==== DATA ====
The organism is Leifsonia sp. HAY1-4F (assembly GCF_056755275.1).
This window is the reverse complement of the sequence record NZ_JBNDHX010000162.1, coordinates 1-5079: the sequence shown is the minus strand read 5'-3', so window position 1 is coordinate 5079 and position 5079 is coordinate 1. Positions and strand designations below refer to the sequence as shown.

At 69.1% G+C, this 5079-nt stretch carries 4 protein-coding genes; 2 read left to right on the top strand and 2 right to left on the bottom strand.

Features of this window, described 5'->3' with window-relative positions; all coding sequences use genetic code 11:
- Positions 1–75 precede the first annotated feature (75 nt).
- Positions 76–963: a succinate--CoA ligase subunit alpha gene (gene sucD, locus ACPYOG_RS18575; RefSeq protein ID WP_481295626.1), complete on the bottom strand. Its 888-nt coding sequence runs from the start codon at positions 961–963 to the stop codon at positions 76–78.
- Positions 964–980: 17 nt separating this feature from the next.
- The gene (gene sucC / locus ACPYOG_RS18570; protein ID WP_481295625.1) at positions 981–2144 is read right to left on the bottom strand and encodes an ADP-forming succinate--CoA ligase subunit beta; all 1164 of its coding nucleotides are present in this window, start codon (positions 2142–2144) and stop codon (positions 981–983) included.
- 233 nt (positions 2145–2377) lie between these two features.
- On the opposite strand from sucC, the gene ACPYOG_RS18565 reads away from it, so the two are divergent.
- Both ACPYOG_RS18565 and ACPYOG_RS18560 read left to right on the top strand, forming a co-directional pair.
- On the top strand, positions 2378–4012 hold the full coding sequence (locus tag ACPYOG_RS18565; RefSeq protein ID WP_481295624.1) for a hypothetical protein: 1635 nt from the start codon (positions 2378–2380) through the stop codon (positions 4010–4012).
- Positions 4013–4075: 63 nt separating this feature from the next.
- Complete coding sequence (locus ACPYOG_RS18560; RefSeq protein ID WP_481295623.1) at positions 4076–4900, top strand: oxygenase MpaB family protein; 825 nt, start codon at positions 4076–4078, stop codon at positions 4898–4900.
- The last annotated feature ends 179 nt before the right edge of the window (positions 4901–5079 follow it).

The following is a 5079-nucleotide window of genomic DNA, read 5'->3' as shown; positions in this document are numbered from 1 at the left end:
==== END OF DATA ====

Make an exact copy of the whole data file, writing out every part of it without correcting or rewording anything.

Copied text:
The organism is Leifsonia sp. HAY1-4F (assembly GCF_056755275.1).
This window is the reverse complement of the sequence record NZ_JBNDHX010000162.1, coordinates 1-5079: the sequence shown is the minus strand read 5'-3', so window position 1 is coordinate 5079 and position 5079 is coordinate 1. Positions and strand designations below refer to the sequence as shown.

At 69.1% G+C, this 5079-nt stretch carries 4 protein-coding genes; 2 read left to right on the top strand and 2 right to left on the bottom strand.

Features of this window, described 5'->3' with window-relative positions; all coding sequences use genetic code 11:
- Positions 1–75 precede the first annotated feature (75 nt).
- Positions 76–963: a succinate--CoA ligase subunit alpha gene (gene sucD, locus ACPYOG_RS18575; RefSeq protein ID WP_481295626.1), complete on the bottom strand. Its 888-nt coding sequence runs from the start codon at positions 961–963 to the stop codon at positions 76–78.
- Positions 964–980: 17 nt separating this feature from the next.
- The gene (gene sucC / locus ACPYOG_RS18570; protein ID WP_481295625.1) at positions 981–2144 is read right to left on the bottom strand and encodes an ADP-forming succinate--CoA ligase subunit beta; all 1164 of its coding nucleotides are present in this window, start codon (positions 2142–2144) and stop codon (positions 981–983) included.
- 233 nt (positions 2145–2377) lie between these two features.
- On the opposite strand from sucC, the gene ACPYOG_RS18565 reads away from it, so the two are divergent.
- Both ACPYOG_RS18565 and ACPYOG_RS18560 read left to right on the top strand, forming a co-directional pair.
- On the top strand, positions 2378–4012 hold the full coding sequence (locus tag ACPYOG_RS18565; RefSeq protein ID WP_481295624.1) for a hypothetical protein: 1635 nt from the start codon (positions 2378–2380) through the stop codon (positions 4010–4012).
- Positions 4013–4075: 63 nt separating this feature from the next.
- Complete coding sequence (locus ACPYOG_RS18560; RefSeq protein ID WP_481295623.1) at positions 4076–4900, top strand: oxygenase MpaB family protein; 825 nt, start codon at positions 4076–4078, stop codon at positions 4898–4900.
- The last annotated feature ends 179 nt before the right edge of the window (positions 4901–5079 follow it).

The following is a 5079-nucleotide window of genomic DNA, read 5'->3' as shown; positions in this document are numbered from 1 at the left end: